Lokpal Bill tabled in Lok Sabha

Lokpal Bill tabled in Lok Sabha
New Delhi:  After two adjournments of the Lok Sabha, the government finally tabled the anti-corruption Lokpal Bill in Parliament today, well past the scheduled time of 2 pm. The BJP, Anna Hazare's team of activists, and Lalu Prasad Yadav have all rejected it for different reasons. The Bill will be debated on December 27 after which it will be put to a vote. What may have privately satisfied the government was the point that several politicians made - that the Bill must not be rushed through to satisfy the deadline or demands of Anna. "543 members of this House will decide on what is fate of the Lokpal." said Finance Minister Pranab Mukherjee. "All of you will collectively decide what you want to have. If you feel it is not necessary, we will not have it." (Read the Lokpal Bill) | (Lokpal Bill: Some highlights)

Team Anna, which has devoted this year to championing the cause of a strong Lokpal Bill now finds itself pointing out that earlier versions of the Bill prepared by the government were more effective. 74-year-old Anna reiterated this evening that the government has no intent of checking corruption. Like the BJP, he objects to the fact that the Lokpal Bill does not hand over administrative control of the CBI to the new ombudsman or Lokpal. Without this, his group says, the CBI will continue to be influenced in its investigations by the government. Anna's fast begins on December 27 in Mumbai, when Parliament will debate the Lokpal Bill. "Sonia Gandhi says the Bill is strong. If it is so, let her come out and debate with us in front of media. Let people see it," he challenged. (Read: Debate Lokpal Bill with us, Anna dares Sonia Gandhi) | (Reject Lokpal Bill, it is even weaker than earlier version: Team Anna) | (Poll: Who should CBI report to?)

For today, though, the government's main source of embarrassment was its public fumbling of the reservation issue for the nine members of the Lokpal or ombudsman agency. Last night, the government had removed the term 'minorities' where the Bill asks for a 50 per cent quota for the Lokpal. That's because the Constitution does not allow for reservation on the grounds of religion. But after Lalu led a raucous protest over this in the morning, the Lok Sabha was adjourned for a few hours. Sonia Gandhi and the Prime Minister used the break to meet with senior ministers like Mr Mukherjee and Salman Khurshid. They decided the minority quota would be reinstated through a correction in the language of the Bill, rather than via a formal amendment. So now, the 50 per cent reservation among the nine members of the new Lokpal will apply to Scheduled Castes and Tribes (SC/STs), Other Backward Classes (OBCs), women and minorities. Lalu thanked them in the Lok Sabha for this, but not in the way they would have liked - he refused to support the Bill. (Lokpal minority quota: Govt accepts Lalu's demand) | (Watch)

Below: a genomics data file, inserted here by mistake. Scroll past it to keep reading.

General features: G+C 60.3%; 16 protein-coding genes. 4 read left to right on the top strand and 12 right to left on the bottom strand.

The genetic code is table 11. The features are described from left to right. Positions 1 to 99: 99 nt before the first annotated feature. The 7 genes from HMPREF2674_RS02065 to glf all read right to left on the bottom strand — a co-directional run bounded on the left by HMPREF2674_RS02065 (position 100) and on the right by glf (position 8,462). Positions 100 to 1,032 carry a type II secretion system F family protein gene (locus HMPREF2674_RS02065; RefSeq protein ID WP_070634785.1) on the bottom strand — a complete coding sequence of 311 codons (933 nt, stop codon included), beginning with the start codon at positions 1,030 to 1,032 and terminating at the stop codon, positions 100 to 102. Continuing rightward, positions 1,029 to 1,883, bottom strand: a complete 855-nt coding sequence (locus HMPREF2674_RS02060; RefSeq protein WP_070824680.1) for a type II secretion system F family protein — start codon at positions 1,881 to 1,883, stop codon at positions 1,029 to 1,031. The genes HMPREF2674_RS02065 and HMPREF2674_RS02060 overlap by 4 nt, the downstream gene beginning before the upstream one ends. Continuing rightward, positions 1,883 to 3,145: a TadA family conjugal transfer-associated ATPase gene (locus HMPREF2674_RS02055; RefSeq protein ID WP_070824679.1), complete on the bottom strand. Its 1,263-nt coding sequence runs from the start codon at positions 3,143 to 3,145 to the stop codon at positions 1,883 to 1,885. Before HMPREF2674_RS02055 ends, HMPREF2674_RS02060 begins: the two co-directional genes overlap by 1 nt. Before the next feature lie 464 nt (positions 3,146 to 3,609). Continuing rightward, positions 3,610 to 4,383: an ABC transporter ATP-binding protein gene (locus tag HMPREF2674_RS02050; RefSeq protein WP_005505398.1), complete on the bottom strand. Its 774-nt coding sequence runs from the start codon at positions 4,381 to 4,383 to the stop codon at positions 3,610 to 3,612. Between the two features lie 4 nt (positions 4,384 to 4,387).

The BJP objected both to the government's method, which Yashwant Sinha described as blackmail, and to the quota, which the party says is unconstitutional. Senior leader Sushma Swaraj said, "The Supreme Court has repeatedly ruled that reservation cannot cross 50 per cent. This Bill sets apart a quota for 'not less than 50 per cent.' There are nine members - so it suggests reservation for five members. So if we go with this Bill, it will be struck down in seconds as patently unconstitutional. This language is not acceptable. Take back the Bill." Mr Mukherjee agreed that the quota is likely to be challenged in court, but said the government wants the judiciary to settle the matter. Ms Swaraj also said that the Bill violates the federal principles of the constitution by enforcing states to adopt it and create Lokayuktas or anti-corruption agencies. "This infringes upon the rights and dignity of states," she said. (Lokpal Bill: BJP not content with what's on offer)

As he often does, Lalu made a lengthy speech littered with potshots at political heavyweights - Sonia Gandhi was covered, so was LK Advani. His most biting remarks were reserved for Team Anna. "Why are we letting a team of four people who include a retired bureaucrat, two retired lawyers, and a social activist dictate terms to Parliament? The country should be run by authority, not agitation" he said. Lalu objected to the inclusion of the Prime Minister among the offices that the Lokpal can investigate. "Hundreds of people will file politically-motivated cases, he said. What face will we show abroad if our leader travels there and he is being investigated at home?" He urged the government to ignore Anna's fast. "Let him look after his own health," he said. "Take back this Bill, send it to a standing committee, fix it and then convince us to pass it," he said.

Gurudas Das Gupta of the Left was also unflinching in his criticism of Anna, describing him as "a man who pretends to be another father of the nation." He said, "There is no single crusader against corruption. Please don't be afraid of another hunger strike."

Though this is the argument that the government has so often made, Mr Mukherjee had to defend the need to handle the Bill with urgency. He stressed that legislation can only be done in the House, not in agitations or on the street. But he also made the point that in August, both Houses of Parliament had appealed to Anna to end a 12-day fast by promising to consider his vision of the Lokpal Bill.

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